At the FSI, we often hear from our members that fundraisers are not getting the support they need from their trustees. Equally, some Trustees tell us they have a lack of expertise to effectively oversee and support fundraising in their charity. A key strategic responsibility of the Trustees is to ensure your charity has sufficient resources to pursue its aims and objectives, which includes fundraising.
So what is the role for Trustees when it comes to effective fundraising?
Everything begins with strategy
Without knowing what your charity’s strategic objectives are, what services and activities will be delivered in the year ahead, and how much that costs then it is very difficult to develop any meaningful fundraising strategy. There is a risk of mission drift if you allow fundraising to drive strategy which can have a negative impact on the services you deliver for your beneficiaries.
Ensuring a Mixed Income Economy
It is important for Trustees to understand where your charity might draw its income from. Only after considering the best ways in which the charity should access funds can the board agree on where to invest their funds to secure income. As Trustees, you need to have confidence that the staff team have a strategy that ensures a balance between different sources of income and different levels of risk and reward.
Taking the Long-View
Trustees need to consider the long-term fundraising needs as well as the plans for the year ahead. What changes are on the horizon that will impact your charity’s income, and what areas do you need to start investing in now? For example, a legacy giving programme will take upwards of five years to deliver income to your charity. A major donor or corporate programme if starting from a standstill point will need 18 months to bear fruit. Trustees must not focus exclusively on short-term funding needs at the expense of long-term, sustainable income sources.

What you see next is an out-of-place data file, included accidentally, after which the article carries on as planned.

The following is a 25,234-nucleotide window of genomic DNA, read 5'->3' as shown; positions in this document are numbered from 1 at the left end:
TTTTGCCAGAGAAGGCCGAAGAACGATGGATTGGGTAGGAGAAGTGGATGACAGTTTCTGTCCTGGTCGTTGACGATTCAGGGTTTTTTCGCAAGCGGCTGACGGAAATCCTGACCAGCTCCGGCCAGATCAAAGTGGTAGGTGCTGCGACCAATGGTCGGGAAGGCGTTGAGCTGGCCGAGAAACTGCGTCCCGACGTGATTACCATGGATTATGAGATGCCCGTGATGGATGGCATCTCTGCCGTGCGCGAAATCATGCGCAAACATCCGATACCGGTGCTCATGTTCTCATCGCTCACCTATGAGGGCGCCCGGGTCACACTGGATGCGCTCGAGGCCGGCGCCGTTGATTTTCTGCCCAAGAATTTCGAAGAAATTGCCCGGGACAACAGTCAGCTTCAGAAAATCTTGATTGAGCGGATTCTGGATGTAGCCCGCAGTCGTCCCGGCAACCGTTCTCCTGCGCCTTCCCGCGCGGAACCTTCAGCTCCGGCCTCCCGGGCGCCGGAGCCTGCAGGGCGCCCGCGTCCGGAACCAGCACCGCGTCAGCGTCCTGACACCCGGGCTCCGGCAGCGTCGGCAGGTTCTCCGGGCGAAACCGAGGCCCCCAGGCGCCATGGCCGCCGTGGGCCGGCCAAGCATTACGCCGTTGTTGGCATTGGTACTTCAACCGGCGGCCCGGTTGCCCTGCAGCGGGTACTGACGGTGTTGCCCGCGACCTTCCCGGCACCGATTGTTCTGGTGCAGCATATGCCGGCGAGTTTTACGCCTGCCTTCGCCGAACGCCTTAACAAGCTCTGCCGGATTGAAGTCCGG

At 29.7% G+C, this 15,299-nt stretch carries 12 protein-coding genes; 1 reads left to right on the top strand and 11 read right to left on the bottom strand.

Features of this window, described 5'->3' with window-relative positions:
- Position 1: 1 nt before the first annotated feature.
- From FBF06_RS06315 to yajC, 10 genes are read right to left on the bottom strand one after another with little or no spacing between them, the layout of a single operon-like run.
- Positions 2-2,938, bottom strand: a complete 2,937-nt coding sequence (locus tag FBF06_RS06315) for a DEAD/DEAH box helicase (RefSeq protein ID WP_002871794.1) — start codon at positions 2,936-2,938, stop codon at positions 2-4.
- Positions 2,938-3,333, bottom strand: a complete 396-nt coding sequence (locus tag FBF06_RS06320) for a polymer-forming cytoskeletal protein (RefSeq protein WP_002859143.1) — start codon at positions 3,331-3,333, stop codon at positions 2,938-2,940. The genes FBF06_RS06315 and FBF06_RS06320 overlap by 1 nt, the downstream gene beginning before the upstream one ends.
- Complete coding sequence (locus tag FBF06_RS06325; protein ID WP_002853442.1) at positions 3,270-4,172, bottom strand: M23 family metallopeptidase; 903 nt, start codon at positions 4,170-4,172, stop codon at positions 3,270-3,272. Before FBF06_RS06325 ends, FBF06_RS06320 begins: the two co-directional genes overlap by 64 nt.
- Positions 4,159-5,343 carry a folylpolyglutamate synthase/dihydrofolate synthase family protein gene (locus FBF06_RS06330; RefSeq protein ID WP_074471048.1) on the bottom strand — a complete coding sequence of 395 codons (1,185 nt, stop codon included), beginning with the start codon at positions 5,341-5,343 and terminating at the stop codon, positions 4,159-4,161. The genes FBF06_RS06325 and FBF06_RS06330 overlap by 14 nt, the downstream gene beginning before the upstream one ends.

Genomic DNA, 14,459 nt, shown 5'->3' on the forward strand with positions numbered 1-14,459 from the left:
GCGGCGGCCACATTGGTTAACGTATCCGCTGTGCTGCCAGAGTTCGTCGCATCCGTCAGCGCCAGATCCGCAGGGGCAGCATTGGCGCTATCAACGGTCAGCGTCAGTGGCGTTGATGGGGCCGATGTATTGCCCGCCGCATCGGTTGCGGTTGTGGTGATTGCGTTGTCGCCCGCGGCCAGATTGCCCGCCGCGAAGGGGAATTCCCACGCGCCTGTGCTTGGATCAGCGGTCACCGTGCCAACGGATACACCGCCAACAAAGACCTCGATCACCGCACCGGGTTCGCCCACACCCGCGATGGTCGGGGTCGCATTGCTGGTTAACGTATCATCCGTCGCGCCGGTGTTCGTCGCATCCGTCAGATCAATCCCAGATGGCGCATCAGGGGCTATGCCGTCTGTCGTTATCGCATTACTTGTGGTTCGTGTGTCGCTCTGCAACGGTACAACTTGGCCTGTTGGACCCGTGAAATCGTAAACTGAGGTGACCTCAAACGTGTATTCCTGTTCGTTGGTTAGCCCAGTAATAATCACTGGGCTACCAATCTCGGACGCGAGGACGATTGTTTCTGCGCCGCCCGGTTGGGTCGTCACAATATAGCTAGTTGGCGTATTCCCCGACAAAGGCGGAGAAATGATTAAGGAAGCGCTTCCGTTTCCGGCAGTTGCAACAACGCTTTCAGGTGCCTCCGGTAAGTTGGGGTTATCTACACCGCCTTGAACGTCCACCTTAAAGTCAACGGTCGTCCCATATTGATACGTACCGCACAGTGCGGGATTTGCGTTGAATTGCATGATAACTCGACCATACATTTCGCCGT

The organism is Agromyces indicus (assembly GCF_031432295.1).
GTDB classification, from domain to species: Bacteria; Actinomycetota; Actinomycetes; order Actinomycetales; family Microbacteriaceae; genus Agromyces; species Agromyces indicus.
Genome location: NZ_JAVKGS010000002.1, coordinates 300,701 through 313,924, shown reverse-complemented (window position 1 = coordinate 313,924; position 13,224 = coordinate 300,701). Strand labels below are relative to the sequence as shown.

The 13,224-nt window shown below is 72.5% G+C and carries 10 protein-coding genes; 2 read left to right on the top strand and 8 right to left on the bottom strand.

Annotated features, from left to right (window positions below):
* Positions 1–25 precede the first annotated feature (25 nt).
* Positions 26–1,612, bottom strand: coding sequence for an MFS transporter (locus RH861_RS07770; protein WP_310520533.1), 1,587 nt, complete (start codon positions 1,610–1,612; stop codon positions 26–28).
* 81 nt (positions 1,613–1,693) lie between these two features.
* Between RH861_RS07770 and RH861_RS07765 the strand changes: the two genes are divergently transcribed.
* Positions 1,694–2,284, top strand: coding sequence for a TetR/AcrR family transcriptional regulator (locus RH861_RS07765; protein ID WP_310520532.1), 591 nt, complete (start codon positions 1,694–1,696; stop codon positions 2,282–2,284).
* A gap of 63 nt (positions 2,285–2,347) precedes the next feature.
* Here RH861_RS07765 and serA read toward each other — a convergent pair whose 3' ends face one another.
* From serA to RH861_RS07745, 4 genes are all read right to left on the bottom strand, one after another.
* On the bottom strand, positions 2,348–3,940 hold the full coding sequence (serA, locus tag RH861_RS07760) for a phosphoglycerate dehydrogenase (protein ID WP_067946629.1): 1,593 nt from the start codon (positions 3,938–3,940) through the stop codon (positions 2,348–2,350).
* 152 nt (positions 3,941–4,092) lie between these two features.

Assessing Return on Investment
Whilst Trustees do not need to know the detailed value of every fundraising activity, they should set a target on the amount of return they expect on their investment in fundraising overall. In order to assess this, Trustees need to understand the true costs of raising funds so they can ensure the funds of the charity are being spent effectively.
Managing Risks and Ensuring Compliance
Trustees should ensure that all fundraising meets the Code of Fundraising Practice and adheres to laws and standards laid down by other bodies such as the ICO and the Fundraising Regulator. Trustees must also ensure the charity avoids undertaking activities that might place the charity’s assets or reputation at risk.
An effective Trustee Board monitors progress against the fundraising plan and hold staff to account rather than just reacting when crisis hits. However simply reporting on actual income is a blunt tool. The reports you receive should explain any variances and consider the pipeline, this might be the number and quality of applications made to Trusts & Foundations or major donor prospects engaged.
Playing Your Part
Finally, Trustees should lead by example by playing an active role in securing the funds needed. This does not necessarily mean making a donation, it could be taking a networking role, soliciting gifts, or speaking about the work of the charity at events and meetings.
Want to find out more? The FSI delivers a series of heavily subsidised Trustee Role in Fundraising workshops for small charity Trustees and CEOs across the UK. We have training coming up in Brighton on 6th September, you can also check out what is available near you and register your interest in future training events at http://www.thefsi.org/services/training/